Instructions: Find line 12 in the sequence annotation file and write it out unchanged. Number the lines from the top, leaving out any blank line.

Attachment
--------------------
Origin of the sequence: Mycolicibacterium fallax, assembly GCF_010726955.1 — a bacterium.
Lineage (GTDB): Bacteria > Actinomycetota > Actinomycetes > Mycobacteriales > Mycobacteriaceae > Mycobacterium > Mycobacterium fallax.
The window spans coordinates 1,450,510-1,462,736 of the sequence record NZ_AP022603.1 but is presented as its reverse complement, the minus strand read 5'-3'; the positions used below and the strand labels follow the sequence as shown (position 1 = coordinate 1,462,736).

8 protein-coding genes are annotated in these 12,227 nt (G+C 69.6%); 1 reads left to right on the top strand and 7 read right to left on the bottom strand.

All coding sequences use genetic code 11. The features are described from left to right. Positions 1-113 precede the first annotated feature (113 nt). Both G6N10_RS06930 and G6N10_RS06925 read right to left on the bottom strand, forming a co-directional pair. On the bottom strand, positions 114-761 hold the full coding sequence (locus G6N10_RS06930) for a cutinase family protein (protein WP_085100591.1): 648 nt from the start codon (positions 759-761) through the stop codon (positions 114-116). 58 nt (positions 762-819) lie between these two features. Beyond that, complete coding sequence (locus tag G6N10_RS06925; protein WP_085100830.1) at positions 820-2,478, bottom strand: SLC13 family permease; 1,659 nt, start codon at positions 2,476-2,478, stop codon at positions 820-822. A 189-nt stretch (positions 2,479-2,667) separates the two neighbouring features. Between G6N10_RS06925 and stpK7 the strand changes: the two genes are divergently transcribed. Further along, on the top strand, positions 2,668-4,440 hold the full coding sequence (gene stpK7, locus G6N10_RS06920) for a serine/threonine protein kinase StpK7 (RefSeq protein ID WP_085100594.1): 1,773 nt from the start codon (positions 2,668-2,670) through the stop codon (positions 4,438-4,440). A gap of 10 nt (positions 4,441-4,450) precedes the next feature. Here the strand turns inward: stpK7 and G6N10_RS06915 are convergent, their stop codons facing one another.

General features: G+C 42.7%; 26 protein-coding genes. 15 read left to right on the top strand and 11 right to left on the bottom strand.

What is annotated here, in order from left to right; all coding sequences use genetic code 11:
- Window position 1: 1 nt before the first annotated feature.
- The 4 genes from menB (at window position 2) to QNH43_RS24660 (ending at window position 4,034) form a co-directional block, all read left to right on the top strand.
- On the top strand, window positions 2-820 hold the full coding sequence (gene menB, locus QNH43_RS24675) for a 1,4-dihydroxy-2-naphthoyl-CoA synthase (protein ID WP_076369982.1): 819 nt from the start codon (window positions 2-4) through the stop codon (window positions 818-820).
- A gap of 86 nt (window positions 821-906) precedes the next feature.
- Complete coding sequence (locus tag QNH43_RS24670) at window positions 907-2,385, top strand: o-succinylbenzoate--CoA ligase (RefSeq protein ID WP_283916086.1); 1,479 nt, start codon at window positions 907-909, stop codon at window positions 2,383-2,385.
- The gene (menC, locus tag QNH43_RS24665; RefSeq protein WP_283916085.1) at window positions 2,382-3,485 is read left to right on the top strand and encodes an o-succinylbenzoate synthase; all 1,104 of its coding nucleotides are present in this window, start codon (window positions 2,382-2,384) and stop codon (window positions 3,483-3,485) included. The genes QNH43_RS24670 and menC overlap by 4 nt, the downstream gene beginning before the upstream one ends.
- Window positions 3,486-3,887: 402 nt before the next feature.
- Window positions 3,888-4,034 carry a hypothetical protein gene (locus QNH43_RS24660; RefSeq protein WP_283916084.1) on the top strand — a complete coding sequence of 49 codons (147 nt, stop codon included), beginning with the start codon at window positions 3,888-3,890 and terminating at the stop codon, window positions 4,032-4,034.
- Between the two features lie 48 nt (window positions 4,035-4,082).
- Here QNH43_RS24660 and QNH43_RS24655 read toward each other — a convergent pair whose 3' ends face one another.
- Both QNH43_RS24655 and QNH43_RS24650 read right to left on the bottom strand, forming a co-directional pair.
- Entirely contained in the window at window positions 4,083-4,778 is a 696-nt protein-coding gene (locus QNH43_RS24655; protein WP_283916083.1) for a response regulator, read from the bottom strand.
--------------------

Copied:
- Complete coding sequence (locus tag QNH43_RS24670) at window positions 907-2,385, top strand: o-succinylbenzoate--CoA ligase (RefSeq protein ID WP_283916086.1); 1,479 nt, start codon at window positions 907-909, stop codon at window positions 2,383-2,385.